When fitting a parametric model to a data set assuming that our selected model class contains the truth, what performance metric should be used so that parameters converge to the truth as sample size increase?

I am reading that sometimes when going after out of sample prediction accuracy we end up with inconsistent estimation. This means some metrics will be better suited for model estimation and some are for prediction. My understanding is that AIC versus BIC dilemma is about this issue. AIC navigates towards better prediction but not convergent, and BIC navigates towards convergent but suboptimal prediction.

  1. Given all the above, how do you make sure that you have the right metric so that you don't get inconsistency?

  2. Does it matter to be inconsistent if out of sample prediction accuracy is OK?

  3. When the truth is not in our search space is there an ideal metric so that our model is as close to the truth as possible? KL divergence is a good candidate (it is not a metric but comparing against the true model a good relative measurement), but what about prediction in that case?

  4. When model is not probabilistic KL is out of scope. How do you compare the models in such cases?

Thank you, and sorry if I haven't phrased some technicalities as accurate as possible. And I know it is a handful of questions, feel free to answer any.

  • $\begingroup$ This question seems to be mixing model selection procedures (comparing a set of candidate models) with estimation procedures (finding the best possible fit to data given a particular model). $\endgroup$ – Andrew M Oct 10 '14 at 1:40
  • $\begingroup$ @AndrewM - It is because your understanding of model selection is limited to number of paramaters involved or the functional form. In reality model selection also involves the information theoretic content of each paramater, which is determined during the estimation procedure. $\endgroup$ – Cagdas Ozgenc Oct 10 '14 at 6:06

It looks like you are referring to information criteria AIC and BIC in this example according to the tags you have provided. I would like to note that for fixed dimension parameters, these metrics "metrize the same topology" as maximum likelihood. KL divergence, total variance, and Hellinger distance are all examples of metrics that measure the probablistic distance between any two probability mass functions.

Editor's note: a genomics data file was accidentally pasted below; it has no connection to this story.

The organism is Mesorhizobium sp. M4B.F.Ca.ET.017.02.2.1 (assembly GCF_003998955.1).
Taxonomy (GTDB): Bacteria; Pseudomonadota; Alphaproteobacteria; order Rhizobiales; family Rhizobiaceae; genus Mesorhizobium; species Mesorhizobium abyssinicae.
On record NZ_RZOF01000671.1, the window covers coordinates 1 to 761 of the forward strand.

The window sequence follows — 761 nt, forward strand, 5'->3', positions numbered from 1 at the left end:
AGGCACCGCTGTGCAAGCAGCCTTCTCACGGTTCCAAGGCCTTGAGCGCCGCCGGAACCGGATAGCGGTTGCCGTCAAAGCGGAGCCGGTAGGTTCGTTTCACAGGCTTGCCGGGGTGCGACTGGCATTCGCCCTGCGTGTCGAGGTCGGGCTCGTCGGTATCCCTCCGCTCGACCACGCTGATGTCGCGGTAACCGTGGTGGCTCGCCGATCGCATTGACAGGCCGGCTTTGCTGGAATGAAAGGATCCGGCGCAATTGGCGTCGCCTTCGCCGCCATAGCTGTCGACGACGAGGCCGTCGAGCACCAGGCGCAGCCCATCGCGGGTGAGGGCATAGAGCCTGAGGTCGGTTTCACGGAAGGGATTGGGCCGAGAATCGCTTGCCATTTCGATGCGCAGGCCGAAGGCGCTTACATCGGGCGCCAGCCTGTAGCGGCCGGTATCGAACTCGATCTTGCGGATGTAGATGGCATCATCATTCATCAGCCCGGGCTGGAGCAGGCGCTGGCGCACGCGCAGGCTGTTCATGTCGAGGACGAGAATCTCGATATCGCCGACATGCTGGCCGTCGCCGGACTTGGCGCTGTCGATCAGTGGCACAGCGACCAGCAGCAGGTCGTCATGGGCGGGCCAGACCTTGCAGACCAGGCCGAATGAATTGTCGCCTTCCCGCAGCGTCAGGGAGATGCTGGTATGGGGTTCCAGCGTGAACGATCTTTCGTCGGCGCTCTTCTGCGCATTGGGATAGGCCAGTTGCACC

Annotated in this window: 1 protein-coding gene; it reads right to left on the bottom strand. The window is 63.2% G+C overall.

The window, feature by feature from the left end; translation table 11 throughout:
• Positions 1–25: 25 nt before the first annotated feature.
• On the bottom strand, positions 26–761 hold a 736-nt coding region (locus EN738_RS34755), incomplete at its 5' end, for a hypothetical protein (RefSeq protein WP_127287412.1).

1. For plain vanilla parametric estimation, nearly all of these give identical topologies.

  2. "Out of sample prediction accuracy": do you mean forecasting or external validation? None of these metrics are functions of the data per se, and you might not care about the consistency of parametric estimation, but how well the parameters (however poorly estimated) perform in prediction using external data. It might be useful to focus your attention on performance characteristics in a model validation setting.

  3. No, there is neither existence of uniqueness guaranteed for such parameters. For example, binary prediction with logistic regression and perfectly ordered outcomes. The odds ratio lives on the boundary of the parameter space. Hence the likelihood is singular. However, you have generated a valid prediction model. You predict risk 1 when risk falls beyond a certain threshold. In a lot of ways, this means that a variety of binary prediction models (decision trees, nearest neighbor, etc) are giving you the same answer.

  4. Refer to answer 2.

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    $\begingroup$ I cannot attest to whether the info here is cutting edge or even correct... nothing is explained quite rigorously, which may explain the sort of confusing nature of this question. If you cannot get away from a model selection framework (for presummably a supervised learning problem), BIC and AIC have some applicability, but your referring to parameters suggest to me that likelihood based inference is valid. Prob metrics and the ICs are more useful when you begin thinking in the more general space of functionals. Cleaning up your question may get a more precise response. $\endgroup$ – AdamO Oct 8 '14 at 22:27

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